Humor is the Best Medicine. If you’ve ever gone to a comedy show, you may have noticed how you felt when you left – a little lighter, happier.
But cancer isn’t funny. How are you supposed to laugh when you or a family member has cancer? Watch this trailer of my speech, Humor and Cancer at the Integrated Health International Conference in San Diego, to find out.
I noticed something very surprising in my time as an oncology nurse. The patients with the worst prognosis were often the most optimistic. One woman in particular, with advanced breast cancer, defined playful. Her chemo regimen was twice a week, and every time she’d walk through those treatment area doors, she’d be cracking jokes, and would have some kind of comical prop with her. On her first chemo she wore giant pink boxing gloves, each the size of her torso, just to get a laugh out of us nurses. The last thing she wanted was for anyone to feel sorry for her. She wanted to appear strong, fearless, and not sick.
A young man with terminal cancer really impressed me. Aside from the assessment in the beginning of his appointments, where he had to talk about his horrible symptoms and treatment, he never talked about being sick. He was excitedly listing the concerts, comedy shows, and local events that he’d just bought tickets for. He knew that humor and having fun would get him through everything.
At first, I thought this was a form of denial, but as I continued to observe them coming in for treatment, I realized it was hope, a belief in themselves that regardless of what science or statistics say, that they were going to be as light hearted and strong as possible.
Of course not all cancer patients are like this. You may know someone who is afraid, tearful, and depressed. But after you talk to them, and let them tell you about their feelings about their diagnosis and treatment, and you’re close enough or comfortable enough to do so, Make. Them. Laugh.
Laughter is therapeutic. When a something triggers amusement in the human body, something magical happens. The brain releases endorphins, sends signals to dilate blood vessels, and down-regulates the production of the stress hormones. It releases tension and trapped emotions. It simpler terms it make us feel better!
Kate Mathews, cancer cartoonist and survivor, gets it. She found her healing through creating and sharing humorous cancer cartoons. When asked what’s so funny about cancer, she says, “Not one damn thing, really. But whenever I need to feel lifted away from the fear, horror and pain of breast cancer, humor is the first place I turn.” You can find her book of cancer cartoons on Amazon.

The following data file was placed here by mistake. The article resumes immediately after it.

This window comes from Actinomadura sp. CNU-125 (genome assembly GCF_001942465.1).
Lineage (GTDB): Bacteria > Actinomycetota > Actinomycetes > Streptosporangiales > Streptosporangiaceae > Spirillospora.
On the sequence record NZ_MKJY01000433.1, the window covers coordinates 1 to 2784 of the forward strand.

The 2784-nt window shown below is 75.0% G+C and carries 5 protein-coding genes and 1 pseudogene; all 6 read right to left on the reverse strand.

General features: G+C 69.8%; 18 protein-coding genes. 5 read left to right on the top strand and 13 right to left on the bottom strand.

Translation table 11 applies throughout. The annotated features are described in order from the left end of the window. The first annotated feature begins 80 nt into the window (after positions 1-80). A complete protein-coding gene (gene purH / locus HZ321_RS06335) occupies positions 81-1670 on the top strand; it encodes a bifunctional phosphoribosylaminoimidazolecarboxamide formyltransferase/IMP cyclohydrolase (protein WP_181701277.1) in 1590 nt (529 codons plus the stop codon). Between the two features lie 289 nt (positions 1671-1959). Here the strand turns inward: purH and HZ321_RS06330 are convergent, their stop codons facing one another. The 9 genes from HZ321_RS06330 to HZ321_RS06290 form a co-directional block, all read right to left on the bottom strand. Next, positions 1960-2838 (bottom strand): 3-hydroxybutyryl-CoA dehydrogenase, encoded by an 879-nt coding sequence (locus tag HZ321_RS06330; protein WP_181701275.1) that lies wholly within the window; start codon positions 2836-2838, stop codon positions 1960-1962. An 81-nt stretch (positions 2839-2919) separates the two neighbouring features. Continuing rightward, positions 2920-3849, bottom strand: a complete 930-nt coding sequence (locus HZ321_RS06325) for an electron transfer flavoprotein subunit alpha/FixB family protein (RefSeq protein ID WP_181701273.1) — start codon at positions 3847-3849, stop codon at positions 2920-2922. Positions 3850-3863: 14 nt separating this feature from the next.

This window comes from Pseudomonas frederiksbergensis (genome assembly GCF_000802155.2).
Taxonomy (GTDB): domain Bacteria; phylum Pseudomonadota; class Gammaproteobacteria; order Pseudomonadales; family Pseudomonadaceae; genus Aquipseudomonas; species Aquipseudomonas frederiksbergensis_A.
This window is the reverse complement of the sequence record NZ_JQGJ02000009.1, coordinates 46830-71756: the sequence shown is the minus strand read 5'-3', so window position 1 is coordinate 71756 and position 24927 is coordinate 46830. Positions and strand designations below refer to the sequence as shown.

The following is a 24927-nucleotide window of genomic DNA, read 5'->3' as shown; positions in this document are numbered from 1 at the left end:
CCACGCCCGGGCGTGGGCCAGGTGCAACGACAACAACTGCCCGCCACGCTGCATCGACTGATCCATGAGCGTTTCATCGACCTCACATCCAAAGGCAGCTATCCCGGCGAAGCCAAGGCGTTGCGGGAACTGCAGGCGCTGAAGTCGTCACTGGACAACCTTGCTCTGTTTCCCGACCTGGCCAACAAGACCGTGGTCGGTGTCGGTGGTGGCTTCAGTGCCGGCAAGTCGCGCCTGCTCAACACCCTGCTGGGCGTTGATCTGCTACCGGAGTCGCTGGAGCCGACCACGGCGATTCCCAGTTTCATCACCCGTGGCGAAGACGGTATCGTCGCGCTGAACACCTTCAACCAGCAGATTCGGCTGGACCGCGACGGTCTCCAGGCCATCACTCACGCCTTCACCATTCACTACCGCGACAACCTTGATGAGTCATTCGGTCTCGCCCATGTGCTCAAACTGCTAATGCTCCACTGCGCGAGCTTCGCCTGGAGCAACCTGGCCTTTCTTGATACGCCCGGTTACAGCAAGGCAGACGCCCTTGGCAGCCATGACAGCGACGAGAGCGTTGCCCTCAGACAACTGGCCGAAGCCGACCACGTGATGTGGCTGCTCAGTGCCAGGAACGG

Research for the healing power of laughter is drawing more attention; so much now that Cancer Treatment Centers of America offers Laughter Therapy. First introduced by Dr. Katherine Puckett, National Director of Mind-Body Medicine at CTCA, Laughter Clubs are leader-led groups that take patients through laugh-related exercises, and have been very successful in making patients feel better.
Standup comedian, Tig Notaro, understands how humor is healing. In 2012 she seemed to take her diagnosis of bilateral breast cancer in stride when she said she would still perform her set in Los Angeles very shortly after being diagnosed. But she honestly shared her fear with the audience, still making her fans roar with laughter.
But what if you’re not a comedian and not accustomed to making jokes out of something not-so-funny? How can you laugh when you’re so scared and depressed? Or how do you make your friend laugh who’s so scared and depressed?
Here are some ways:
- Go to comedy shows! Ok, so you live in a small town with no comedy clubs or you can’t afford to go to a show? Watch them for cheap on iTunes or free on YouTube!
- Watch funny movies. Whether you’re into British humor, or slapstick, just find a comedy that makes you laugh until your side hurts.
- Get together with friends and ACT LIKE A KID! Have a pillow fight, put your whoopee cushion to use,
- Play with a pet! Watch cat and dog videos on YouTube if you don’t have pets.
When was the last time you laughed?
That’s where LumpyCards comes in. We’re on a mission to make the cancer journey a little lighter!
Last but not least, I’d like to feature our latest funny cancer card. This one is for women who are about to have, or have had a mastectomy with breast reconstruction. Give her this breast cancer reconstruction card with your own silly sentiment on the inside, and make her day!